The clocks went forward in the night, it was a wet morning, the forecast was dire and I had a cold. Who in their right mind would even think about getting up an hour earlier and going out today? However when you are down to lead you have to make the effort. So I togged up with all my wet weather gear and ventured to the town hall expecting no-one to be there. I hadn’t counted on Dave R though so the two of us set off for Heybridge in the steady rain.
We took the cycle track to Chelmer Village and made for Little Baddow via Hammonds Lane, then Ulting and Doe’s Corner. Close to the former Wickham Bishops station Dave suggested I might like to see the old timber railway viaduct. So we parked our bikes and walked to the site of this very interesting and preserved listed structure.
Timber Railway Viduct
For safety’s sake I had taken with me from my cycle bag a small plastic bag containing my wallet. In order to take a few photos I temporarily placed this bag on a bridge beam, the significance of which will become apparent.
Having got into sightseeing mode we then went off-piste again to visit the disused ancient church, just off Langford Road. Dave’s local knowledge makes rides like this interesting and rewarding. I had not been aware of either of these historic buildings let alone having seen them.
Disused Church near Wickham Bishops
The same applied to Langford Park which provides an excellent off-road alternative to the B1019 to reach Heybridge. We continued the off-road theme taking the canal towpath to reach the scheduled elevenses stop at Heybridge Basin.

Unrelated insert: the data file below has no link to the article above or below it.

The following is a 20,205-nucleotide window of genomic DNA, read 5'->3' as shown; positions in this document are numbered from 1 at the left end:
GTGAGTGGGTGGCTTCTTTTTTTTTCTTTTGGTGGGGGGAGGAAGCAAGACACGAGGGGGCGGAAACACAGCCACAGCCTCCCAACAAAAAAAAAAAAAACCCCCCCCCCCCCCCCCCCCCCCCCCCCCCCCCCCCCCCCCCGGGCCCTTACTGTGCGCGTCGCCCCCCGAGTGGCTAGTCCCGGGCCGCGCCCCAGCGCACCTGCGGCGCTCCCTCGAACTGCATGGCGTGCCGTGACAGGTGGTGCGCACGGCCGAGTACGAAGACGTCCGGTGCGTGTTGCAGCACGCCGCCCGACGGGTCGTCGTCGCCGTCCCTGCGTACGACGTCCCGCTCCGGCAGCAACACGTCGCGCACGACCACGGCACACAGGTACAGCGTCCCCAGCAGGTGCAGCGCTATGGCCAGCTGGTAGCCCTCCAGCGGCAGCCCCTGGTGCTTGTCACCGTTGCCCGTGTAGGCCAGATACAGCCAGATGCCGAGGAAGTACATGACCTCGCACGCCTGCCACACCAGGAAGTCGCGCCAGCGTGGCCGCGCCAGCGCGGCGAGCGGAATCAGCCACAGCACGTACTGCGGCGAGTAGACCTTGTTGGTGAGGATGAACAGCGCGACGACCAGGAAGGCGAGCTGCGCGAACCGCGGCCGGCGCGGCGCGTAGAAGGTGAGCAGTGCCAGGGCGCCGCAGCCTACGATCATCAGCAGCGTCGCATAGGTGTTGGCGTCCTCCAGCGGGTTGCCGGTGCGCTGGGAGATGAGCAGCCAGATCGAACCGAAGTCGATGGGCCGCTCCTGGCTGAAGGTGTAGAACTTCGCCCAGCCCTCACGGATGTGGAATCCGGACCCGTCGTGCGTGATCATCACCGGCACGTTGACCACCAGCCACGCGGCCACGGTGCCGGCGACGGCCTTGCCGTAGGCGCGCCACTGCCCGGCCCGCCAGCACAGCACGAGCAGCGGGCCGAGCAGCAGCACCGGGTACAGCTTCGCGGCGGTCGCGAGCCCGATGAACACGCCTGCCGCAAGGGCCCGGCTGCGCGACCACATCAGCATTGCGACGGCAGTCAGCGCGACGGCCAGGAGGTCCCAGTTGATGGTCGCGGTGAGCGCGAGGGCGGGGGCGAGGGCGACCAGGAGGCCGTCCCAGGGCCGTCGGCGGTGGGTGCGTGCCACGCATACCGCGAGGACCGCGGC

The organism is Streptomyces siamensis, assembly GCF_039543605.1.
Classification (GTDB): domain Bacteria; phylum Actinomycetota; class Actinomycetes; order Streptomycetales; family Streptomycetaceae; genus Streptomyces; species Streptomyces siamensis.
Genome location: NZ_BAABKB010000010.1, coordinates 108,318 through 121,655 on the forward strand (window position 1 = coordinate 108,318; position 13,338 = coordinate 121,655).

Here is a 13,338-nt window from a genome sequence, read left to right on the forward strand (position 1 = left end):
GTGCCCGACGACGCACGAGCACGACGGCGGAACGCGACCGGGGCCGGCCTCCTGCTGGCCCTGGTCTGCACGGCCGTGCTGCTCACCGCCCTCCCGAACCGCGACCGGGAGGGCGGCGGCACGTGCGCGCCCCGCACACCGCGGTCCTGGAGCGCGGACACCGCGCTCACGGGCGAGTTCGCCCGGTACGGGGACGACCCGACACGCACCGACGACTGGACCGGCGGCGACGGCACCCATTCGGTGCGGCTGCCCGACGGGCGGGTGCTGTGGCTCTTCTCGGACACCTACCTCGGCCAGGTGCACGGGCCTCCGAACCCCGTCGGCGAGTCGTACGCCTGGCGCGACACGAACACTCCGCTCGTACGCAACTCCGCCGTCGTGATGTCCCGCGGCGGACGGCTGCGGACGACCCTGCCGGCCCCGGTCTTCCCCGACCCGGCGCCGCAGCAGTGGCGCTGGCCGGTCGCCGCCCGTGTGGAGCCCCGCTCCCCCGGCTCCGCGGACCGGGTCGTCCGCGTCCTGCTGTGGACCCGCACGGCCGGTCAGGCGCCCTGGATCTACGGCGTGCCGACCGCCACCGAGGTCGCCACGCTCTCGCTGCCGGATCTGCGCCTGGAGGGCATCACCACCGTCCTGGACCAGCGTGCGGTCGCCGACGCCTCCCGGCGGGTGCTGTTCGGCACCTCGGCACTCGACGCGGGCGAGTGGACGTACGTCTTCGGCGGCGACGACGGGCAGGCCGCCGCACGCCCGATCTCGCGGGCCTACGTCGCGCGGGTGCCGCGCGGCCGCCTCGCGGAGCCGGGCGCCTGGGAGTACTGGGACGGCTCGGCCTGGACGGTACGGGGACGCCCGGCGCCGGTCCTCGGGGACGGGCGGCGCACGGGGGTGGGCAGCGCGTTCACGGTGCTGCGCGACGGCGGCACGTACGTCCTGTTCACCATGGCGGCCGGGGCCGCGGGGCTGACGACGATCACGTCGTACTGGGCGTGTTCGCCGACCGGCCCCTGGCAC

We were ready for our elevenses after 22 miles in the rain but as I went to get my wallet from my bag I realised it was still on the railway viaduct (assuming nobody else had found it in the meantime). I felt I had to turn back to retrieve it asap. Dave was very understanding and rode straight back with me in the wind and rain. It was a great relief to find it still there and the bag was not full of water either. From there we decided to have lunch at Oliver’s Nursery in Witham and then headed back via Terling and Channels to Chelmsford. The rain had stopped but the wind was very strong and gusty – mostly in our faces. My cold and this wind were taking their toll on me and I was exhausted when I got home even after a relatively modest 41 mi
Before writing a short blog for yesterday’s ride, I thought I would add a photo to complement Adrian’s report of the ride to Finchingfield last week and then a few links to recent Strava records which have not been noted before.
Here is a photo of John’s new recumbent trike taken at Finchingfield last week:
Finchingfield 22 March (tea at Andrewsfield version): https://www.strava.com/activities/272375554
Sawbridgeworth and Andrewsfield 15 March: https://www.strava.com/activities/268652053
Lamarsh 1 March (my version!): https://www.strava.com/activities/261614022
We had 9 starters despite the very chilly conditions. I took the slightly longer Waltham route only to learn that Belsteads Farm Lane is now once again open to traffic. After Stisted, it was through the lanes to Bocking and across to busy A131 to the Roundwood Garden Centre Café. I think its worth a mention that we received an enthusiastic welcome there and the tea-and-cake deal was amazingly cheap – £2.20.